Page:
How to Avoid Aggressive Communication If You Have SAD

How to Avoid Aggressive Communication If You Have SAD

How to Avoid Aggressive Communication If You Have SAD

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Aggressive communication is a method of expressing needs and desires that does not take in to account the welfare of others. A harmful communication style, aggressive communication can end up worsening social anxiety by making others view you more harshly. In turn, this can lower your self-esteem as you worry you are being judged negatively by those around you.

If you have social anxiety, you may have suppressed your own needs for so long that you end up resorting to aggressive communication. Learning how to be assertive will help you to better manage your emotions so that they don't reach a boiling point.

During aggressive communication, you stand up for yourself in a way that is inappropriate and may violate the rights of others. You may find that people seem exhausted, overwhelmed or drained after talking with you when you are in an aggressive state. Some people also establish their superiority through aggressive communication by putting others down.

Verbal characteristics of aggressive communication include sarcasm, a harsh tone of voice and condescending statements

  • “How could you think that was a good idea?” or
  • “Don't be stupid.”

Nonverbal cues of aggressive communication include

  • Intruding into someone's personal space
  • Aggressive gestures pointing or clenched fists
  • Sneering and smirking

Whereas assertive communication has a goal of meeting the needs of others and yourself, aggressive communication serves no purpose other than to vent frustrations and hurt others. When you communicate in this way, you are not seeking a solution—rather you are letting your emotions get the best of you.

In the moment, aggressive communication can feel very satisfying, particularly if you have social anxiety and are used to not speaking up. You may get your way by bullying others and it may give you a sense of power and control. If you lack this feeling in your life, you may become addicted to it through aggressive communication.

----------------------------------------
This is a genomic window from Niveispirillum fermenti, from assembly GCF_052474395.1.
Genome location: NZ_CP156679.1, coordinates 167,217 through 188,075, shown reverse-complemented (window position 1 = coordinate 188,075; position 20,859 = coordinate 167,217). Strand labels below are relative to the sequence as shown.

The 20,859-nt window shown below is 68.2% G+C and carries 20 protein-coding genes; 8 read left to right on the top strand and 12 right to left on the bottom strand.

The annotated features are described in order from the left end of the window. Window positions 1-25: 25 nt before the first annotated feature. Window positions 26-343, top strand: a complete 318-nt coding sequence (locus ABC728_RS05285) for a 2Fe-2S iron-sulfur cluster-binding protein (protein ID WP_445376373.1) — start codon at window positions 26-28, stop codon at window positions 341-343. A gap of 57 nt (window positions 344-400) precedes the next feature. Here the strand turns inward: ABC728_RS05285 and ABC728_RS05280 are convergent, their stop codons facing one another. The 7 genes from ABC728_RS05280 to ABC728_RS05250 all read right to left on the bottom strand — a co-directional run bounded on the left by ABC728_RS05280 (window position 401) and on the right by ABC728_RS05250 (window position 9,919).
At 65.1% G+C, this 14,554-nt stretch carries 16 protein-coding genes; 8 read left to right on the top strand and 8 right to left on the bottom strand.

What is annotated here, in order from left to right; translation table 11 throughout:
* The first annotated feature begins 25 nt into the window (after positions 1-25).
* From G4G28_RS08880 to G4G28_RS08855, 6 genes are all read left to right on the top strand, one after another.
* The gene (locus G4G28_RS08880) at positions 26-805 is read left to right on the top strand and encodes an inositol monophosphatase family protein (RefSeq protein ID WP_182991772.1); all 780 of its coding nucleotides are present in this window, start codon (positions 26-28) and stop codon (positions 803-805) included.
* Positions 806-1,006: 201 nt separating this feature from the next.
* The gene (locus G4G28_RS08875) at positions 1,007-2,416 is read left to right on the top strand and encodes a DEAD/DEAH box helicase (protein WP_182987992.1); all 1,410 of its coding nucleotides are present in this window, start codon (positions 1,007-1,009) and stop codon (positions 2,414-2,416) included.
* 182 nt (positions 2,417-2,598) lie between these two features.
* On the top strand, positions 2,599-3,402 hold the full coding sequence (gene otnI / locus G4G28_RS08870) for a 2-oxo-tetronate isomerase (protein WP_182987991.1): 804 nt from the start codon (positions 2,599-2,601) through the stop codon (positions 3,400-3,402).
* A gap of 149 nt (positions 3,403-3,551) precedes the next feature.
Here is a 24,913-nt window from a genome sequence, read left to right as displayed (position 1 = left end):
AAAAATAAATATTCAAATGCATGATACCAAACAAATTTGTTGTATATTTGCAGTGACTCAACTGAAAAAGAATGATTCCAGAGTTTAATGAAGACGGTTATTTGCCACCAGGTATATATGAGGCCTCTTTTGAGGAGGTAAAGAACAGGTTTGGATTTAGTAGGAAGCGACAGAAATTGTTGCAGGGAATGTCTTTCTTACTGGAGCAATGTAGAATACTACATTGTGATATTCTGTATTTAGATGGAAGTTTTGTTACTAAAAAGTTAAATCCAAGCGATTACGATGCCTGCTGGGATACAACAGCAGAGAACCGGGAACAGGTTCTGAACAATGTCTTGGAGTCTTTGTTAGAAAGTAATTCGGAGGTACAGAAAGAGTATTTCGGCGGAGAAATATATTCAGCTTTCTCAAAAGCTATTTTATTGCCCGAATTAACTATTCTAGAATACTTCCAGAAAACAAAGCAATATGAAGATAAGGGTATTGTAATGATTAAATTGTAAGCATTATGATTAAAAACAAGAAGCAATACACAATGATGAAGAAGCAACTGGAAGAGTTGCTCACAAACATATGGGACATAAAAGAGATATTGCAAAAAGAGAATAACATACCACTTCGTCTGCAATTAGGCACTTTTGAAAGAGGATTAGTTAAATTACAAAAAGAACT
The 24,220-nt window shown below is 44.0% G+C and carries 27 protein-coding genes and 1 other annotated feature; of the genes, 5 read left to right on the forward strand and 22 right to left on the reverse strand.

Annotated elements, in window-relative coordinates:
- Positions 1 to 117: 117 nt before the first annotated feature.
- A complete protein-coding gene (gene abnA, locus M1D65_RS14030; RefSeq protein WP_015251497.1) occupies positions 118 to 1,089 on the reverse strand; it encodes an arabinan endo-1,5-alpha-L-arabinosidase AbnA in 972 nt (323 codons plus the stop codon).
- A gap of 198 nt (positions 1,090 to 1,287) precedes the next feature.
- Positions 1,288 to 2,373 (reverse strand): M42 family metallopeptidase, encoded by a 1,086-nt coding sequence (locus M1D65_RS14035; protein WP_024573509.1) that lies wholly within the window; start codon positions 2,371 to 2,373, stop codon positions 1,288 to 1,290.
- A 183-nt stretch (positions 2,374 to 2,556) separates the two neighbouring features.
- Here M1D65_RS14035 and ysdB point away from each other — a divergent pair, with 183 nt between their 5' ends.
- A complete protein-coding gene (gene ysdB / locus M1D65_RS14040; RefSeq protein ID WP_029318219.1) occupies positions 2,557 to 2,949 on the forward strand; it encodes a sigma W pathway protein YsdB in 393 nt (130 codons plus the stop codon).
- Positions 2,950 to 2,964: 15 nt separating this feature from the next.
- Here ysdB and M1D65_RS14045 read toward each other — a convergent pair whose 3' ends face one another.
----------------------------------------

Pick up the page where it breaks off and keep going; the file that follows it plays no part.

However, aggressive communication is ly to result in the development of enemies and hurt relationships with loved ones. After you have hurt someone you care about, you may feel shame or guilt.

 This can also inhibit your social skills and make future social situations much more difficult for you. In this way, communicating aggressively becomes a vicious cycle from which you cannot escape.

Rather than depending on the anger and bluster of aggressive communication, many people with social anxiety find it beneficial to learn assertive communication skills.

In assertive communication, you convey your needs openly and honestly, without impeding the needs of others. Instead of a harsh tone and aggressive gestures, verbal characteristics of assertive communication include

  • A firm but relaxed tone
  • The use of “I” statements , “I was hurt when you ignored me.”

Assertive communication respects personal space and does not involve yelling or intimidation. You are seeking to have others understand your needs so that they can be met, as well as learning of the needs of others so that you can help them as well.

During assertive communication, you listen respectfully to truly hear the other person. The more you stand up for yourself without harming others in the process, the more your self-esteem will grow. With social anxiety, it's common to let anger build up. But with assertive communication, you address things calmly in the moment so that resentment does not develop.

Learning to progress from aggressive communication to assertive communication can be a difficult process. Many with social anxiety find that a skilled therapist with experience in anxiety disorders can be a huge help.

Your healthcare provider can help you identify situations in which you rely on aggressiveness and will help you develop strategies to combat the desire to respond aggressively. Together, you will work on developing assertive communication skills and will practice different situations so you are prepared to handle them appropriately.

Over time, you will be able to assert yourself firmly but responsibly, without harming others through force or intimidation. This can be a major step forward in your social anxiety treatment plan.